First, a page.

Neurogenic Bladder

Damage to the nervous system may sometimes cause patients to lose normal bladder function, a condition known as neurogenic bladder. Under normal conditions, the nervous system controls bladder function by sending messages from the brain to the bladder and from the bladder to the brain that signal a tightening or release of the bladder during urination. Patients suffering from this condition may experience an underactive bladder unable to contract or empty completely or an overactive bladder that contracts too quickly and frequently.

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Common Causes/Risk Factors of Neurogenic Bladder

  • Birth defects affecting spinal cord and bladder function (i.e. – spina bifida)
  • Traumatic spinal cord injury
  • Tumors located in the spinal cord or pelvic area
  • Common Symptoms of Neurogenic Bladder include:
  • Urinary incontinence
  • Dribbling urinary stream
  • Inability to urinate
  • Painful urination
  • Frequent/ Urgent urination
  • Vesicoureteral reflux (abnormal urine back-up)
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Diagnosis

In the case of neurogenic bladder, a patient’s nervous system and bladder are tested to determine a diagnosis. The following tests may be utilized by a urologist:

  • Skull and spinal X-rays
  • Electroencephalogram (EEG) of brain function
  • Imaging tests of the bladder and ureters
  • Bladder function tests
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Treatments

Typically, the first line of treatment for neurogenic bladder is antibiotic medication. Patients may also undergo clean intermittent catherization (CIC) to empty a bladder that is unable to contract or a bladder that has lost urinary coordination.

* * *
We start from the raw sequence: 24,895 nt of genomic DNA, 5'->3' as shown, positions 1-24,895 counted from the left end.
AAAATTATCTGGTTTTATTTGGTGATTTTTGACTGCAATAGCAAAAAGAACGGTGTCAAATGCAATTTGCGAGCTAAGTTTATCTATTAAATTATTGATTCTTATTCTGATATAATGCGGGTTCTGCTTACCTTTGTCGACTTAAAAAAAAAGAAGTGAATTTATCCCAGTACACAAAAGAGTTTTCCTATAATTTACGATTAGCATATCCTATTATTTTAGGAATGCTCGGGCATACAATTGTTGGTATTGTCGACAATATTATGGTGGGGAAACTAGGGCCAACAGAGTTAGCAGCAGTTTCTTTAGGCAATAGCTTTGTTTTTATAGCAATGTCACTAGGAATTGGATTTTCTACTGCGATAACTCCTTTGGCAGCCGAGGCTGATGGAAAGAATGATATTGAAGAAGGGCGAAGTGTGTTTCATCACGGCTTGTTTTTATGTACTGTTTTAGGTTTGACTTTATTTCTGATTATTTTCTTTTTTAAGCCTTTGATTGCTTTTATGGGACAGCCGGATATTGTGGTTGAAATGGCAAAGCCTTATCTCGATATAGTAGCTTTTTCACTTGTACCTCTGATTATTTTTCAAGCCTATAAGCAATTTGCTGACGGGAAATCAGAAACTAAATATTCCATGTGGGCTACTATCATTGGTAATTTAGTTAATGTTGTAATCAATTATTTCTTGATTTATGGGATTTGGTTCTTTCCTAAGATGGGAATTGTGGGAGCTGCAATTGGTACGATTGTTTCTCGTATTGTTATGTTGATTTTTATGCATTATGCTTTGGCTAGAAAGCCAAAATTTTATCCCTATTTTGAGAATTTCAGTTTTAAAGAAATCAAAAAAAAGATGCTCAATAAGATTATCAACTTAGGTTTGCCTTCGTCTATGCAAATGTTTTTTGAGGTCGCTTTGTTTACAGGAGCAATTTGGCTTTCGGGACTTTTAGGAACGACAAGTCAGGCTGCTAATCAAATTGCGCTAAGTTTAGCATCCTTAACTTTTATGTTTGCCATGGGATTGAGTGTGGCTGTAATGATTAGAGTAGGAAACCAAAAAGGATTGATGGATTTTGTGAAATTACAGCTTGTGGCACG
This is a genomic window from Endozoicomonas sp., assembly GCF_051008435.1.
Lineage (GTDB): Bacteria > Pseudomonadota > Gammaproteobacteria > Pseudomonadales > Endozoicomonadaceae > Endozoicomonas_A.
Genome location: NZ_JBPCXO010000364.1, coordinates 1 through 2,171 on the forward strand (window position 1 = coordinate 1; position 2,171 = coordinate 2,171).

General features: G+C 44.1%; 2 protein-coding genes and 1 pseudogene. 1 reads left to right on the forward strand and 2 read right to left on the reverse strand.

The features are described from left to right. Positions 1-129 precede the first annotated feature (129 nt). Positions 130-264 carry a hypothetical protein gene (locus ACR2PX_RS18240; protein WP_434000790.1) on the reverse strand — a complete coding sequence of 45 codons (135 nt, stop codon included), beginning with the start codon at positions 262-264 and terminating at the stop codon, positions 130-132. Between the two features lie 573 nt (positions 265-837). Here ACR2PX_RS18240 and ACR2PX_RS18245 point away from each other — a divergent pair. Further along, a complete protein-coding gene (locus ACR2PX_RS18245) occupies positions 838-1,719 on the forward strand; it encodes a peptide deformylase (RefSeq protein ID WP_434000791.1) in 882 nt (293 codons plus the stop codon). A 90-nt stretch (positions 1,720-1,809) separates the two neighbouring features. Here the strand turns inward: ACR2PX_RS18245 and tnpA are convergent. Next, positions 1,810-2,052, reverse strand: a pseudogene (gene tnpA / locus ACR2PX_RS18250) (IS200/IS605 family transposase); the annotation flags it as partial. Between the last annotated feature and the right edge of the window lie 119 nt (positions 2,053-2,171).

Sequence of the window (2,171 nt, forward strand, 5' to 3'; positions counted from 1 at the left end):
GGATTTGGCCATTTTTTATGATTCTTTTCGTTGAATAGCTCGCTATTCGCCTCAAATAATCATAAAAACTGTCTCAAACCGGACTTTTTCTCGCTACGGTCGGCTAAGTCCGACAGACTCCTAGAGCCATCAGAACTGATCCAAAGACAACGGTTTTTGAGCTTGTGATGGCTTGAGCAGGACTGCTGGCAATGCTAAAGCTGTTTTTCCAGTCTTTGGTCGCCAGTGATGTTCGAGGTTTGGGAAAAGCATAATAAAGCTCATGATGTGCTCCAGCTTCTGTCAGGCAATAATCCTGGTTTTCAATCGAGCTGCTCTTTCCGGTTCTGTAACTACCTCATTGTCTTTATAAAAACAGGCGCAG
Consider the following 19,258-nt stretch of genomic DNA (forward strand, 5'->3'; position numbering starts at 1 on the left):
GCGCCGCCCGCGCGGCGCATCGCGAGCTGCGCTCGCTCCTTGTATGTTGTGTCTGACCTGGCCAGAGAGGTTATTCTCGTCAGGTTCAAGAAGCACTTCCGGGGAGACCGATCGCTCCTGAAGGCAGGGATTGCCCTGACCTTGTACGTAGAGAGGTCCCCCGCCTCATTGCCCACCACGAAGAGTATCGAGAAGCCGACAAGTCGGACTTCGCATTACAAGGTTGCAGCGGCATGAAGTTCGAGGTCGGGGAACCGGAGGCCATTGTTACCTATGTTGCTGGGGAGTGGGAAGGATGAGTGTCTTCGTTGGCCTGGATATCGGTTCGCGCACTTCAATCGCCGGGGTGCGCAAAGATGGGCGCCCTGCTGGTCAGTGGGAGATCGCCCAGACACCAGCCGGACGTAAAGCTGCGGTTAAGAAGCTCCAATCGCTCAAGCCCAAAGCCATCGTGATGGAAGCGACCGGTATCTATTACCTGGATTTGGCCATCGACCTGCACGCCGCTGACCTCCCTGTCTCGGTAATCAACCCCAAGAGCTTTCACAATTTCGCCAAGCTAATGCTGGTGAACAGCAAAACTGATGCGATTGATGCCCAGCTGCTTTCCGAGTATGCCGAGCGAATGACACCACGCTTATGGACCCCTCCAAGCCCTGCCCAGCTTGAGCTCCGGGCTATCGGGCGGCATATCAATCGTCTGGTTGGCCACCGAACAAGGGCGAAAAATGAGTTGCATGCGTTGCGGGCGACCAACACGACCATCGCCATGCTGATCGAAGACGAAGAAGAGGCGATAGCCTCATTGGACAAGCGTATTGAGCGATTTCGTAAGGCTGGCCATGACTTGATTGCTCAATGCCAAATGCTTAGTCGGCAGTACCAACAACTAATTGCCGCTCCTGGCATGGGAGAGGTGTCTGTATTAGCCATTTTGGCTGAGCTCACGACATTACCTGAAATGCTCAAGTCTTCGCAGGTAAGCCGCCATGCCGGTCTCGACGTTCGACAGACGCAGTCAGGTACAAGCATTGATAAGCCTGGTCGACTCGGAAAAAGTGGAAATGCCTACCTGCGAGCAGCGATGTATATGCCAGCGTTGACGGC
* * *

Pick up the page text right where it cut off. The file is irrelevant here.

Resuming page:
Surgery

Surgical treatments for neurogenic bladder may include:

  • Endoscopic surgery to cut the external urethral sphincter (muscle that controls urine flow from the bladder)
  • Implantation of permanent stents
  • An endoscopic injection of paralytic agents into the external urethral sphincter to provide temporary relief.

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News & Events

The Transurethral Suprapubic endo-Cystostomy (T-SPcC): A Novel Suprapubic Catheter Insertion Device

TUCC physician Lawrence Karsh, M.D., served as a lead investigator in this clinical trial which investigated the first human experience with the Transurethral Suprapubic endo-Cystostomy (T-SPeC®) device, a novel disposable device used for introducing a suprapubic catheter via a retrourethral (inside-to-out) approach similar to the Lowsley technique. The results of this investigation were published in

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